Alessandro Varotari

Padovanino in Het Gulden Cabinet.
Born (1588-04-04)4 April 1588
Died 20 July 1649(1649-07-20) (aged 61)
Nationality Italian
Known for Painting
Movement Mannerism

Padovanino or Varotari Alessandro Leone (4 April 1588 – 20 July 1649), also commonly known as Il Padovanino, was an Italian painter of the late-Mannerist and early-Baroque Venetian school, best known for having mentored Pietro Liberi, Giulio Carpioni, and Bartolommeo Scaligero.[1] He was the son of Dario Varotari the Elder and the brother of Chiara Varotari, who accompanied him on his travels and assisted with his work.[2][3]


Born in Padua, from which his nickname derives, he was the son of the local painter and architect Dario Varotari the Elder, who most probably provided his earliest training. Early paintings such as The incredulity of St. Thomas,[4] Virgin and Child,[5] and the Pentecost[6] show the influence of Titian. Padovanino married Caterina Mesa 1612 in Padua.[7] He moved to Venice in 1614. He is known to have traveled to Rome twice (in the mid-1610s and in 1625), where he was much employed in producing copies of major paintings by major Renaissance artists of the prior generation. In 1619 he worked on the mosaics of the Basilica of San Marcos. In the following years he worked on decorating the interior of the Church of Santa Maria Maggiore. In 1625 he made another trip to Rome.[8] He painted a major battle canvas entitled The victory of the Carnuti (Celts) over the Normans.[9] His pupils included Pietro Liberi, Bartolomeo Scaliger, Pietro della Vecchia, Giulio Carpioni and his own son, Dario Varotari the Younger. His sister Chiara Varotari was a well known portraitist. Among his students was Caterina Tarabotti.[10]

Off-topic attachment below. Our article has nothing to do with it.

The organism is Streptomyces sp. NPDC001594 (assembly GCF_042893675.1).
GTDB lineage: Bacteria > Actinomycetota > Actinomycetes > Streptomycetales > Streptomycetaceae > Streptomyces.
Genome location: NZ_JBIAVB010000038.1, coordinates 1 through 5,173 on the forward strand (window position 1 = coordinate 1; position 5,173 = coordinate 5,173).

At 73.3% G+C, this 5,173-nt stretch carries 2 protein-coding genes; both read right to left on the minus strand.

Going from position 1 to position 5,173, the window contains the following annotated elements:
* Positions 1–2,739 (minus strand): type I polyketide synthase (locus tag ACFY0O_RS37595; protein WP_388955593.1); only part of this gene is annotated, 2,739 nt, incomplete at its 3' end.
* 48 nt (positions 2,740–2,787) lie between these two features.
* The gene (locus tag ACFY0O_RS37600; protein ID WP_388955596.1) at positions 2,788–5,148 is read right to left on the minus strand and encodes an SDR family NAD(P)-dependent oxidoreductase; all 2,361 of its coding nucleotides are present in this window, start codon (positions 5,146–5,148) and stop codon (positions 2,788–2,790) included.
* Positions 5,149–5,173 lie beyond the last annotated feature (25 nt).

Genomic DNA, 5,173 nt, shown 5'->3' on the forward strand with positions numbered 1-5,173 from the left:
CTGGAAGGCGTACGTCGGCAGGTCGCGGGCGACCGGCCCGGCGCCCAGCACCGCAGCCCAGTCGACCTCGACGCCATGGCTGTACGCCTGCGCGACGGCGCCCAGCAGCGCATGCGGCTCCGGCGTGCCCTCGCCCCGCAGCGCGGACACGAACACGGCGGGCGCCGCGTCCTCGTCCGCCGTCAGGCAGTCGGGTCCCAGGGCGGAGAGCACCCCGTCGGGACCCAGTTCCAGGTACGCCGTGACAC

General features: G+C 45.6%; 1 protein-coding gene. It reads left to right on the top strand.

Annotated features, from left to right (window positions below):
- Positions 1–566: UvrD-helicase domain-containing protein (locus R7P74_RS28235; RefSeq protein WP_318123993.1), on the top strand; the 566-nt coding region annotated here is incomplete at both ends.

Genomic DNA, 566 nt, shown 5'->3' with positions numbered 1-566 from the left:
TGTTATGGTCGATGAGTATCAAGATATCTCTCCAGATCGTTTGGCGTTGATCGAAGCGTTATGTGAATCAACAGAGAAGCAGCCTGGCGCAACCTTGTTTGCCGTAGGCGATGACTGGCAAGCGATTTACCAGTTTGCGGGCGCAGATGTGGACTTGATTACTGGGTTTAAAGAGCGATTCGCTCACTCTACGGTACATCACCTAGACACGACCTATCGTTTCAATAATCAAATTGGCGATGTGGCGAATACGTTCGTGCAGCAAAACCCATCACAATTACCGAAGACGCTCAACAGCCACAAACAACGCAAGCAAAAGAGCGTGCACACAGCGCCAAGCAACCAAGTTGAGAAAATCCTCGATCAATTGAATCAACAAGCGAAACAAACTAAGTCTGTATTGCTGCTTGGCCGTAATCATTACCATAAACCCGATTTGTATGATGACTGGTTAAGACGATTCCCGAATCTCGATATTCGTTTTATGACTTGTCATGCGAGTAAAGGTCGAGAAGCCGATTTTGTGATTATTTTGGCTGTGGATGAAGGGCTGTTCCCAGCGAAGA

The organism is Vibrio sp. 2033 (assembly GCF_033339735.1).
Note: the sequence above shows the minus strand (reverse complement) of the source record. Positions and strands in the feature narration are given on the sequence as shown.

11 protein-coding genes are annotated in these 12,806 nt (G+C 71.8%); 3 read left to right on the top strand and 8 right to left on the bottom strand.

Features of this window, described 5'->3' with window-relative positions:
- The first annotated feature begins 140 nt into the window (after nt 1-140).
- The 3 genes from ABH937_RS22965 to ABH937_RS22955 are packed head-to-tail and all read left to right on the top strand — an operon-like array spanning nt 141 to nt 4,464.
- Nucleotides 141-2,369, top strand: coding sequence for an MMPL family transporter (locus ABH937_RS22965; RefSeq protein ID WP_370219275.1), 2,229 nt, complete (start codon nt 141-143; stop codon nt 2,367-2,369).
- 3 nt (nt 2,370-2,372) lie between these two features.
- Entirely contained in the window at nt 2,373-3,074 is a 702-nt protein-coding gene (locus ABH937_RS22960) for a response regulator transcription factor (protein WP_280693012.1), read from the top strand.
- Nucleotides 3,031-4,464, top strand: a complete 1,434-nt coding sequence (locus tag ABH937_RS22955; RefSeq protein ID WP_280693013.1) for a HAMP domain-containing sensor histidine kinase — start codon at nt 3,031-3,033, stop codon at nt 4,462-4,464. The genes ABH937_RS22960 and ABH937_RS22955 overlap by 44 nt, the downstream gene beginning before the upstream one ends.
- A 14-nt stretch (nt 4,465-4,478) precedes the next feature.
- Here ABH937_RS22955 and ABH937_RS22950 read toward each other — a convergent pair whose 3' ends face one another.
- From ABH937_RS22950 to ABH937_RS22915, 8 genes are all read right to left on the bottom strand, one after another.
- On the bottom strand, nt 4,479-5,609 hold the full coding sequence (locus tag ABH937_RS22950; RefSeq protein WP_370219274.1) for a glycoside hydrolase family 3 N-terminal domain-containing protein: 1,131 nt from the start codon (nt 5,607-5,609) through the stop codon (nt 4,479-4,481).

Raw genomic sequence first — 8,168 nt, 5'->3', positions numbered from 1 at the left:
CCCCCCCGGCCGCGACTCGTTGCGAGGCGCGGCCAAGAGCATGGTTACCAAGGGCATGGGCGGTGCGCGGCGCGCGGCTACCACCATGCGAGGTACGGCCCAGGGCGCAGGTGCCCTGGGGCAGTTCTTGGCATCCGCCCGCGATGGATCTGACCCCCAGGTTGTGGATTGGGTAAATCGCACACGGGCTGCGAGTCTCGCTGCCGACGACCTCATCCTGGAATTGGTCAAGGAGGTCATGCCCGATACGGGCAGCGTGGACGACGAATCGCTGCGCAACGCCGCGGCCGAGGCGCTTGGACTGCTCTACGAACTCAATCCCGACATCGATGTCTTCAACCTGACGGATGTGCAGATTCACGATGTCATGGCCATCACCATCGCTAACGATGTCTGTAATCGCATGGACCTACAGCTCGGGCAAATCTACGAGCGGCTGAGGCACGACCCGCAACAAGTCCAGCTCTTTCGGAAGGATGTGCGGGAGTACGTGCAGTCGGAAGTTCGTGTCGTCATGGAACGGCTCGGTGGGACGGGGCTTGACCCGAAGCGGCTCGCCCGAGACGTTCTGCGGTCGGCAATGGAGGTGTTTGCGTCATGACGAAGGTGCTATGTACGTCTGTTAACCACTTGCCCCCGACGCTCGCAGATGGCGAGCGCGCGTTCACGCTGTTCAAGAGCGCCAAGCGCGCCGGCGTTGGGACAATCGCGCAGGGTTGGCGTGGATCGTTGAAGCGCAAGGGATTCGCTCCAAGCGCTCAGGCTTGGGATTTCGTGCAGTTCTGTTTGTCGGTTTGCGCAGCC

Padovanino was a highly respected artist in his time. Although he had earned much of his fame due to his talents as a copyist, he still deserves a place in the history of painting. He had learned painting in the style of Titian, to whose spirit and style he was faithful throughout his career. His career lasted well into the seventeenth century. His paintings are characterized for their narrative ability and their sensuality.[7]


  1. "Getty Museum entry". 2002-08-21. Retrieved 2012-02-19.
  2. Alessandro Varotari in the RKD
  3. In the church of Santa Lucia in Padua.
  4. In the Duomo of Padua.
  5. In the Gallerie dell'Accademia, Venice.
  6. 1 2 Titian Remade: Repetition and the Transformation of Early Modern Italian Art. p. 5. Retrieved September 2014. Check date values in: |access-date= (help)
  7. "Alessandro Varotari, gen. Il Padovanino". Retrieved 2012-02-19.
  8. In the Brera Gallery, Milan
  9. Bryan, Michael (1889). Walter Armstrong & Robert Edmund Graves, ed. Dictionary of Painters and Engravers, Biographical and Critical (Volume II L-Z). York St. #4, Covent Garden, London; Original from Fogg Library, Digitized May 18, 2007: George Bell and Sons. p. 551.
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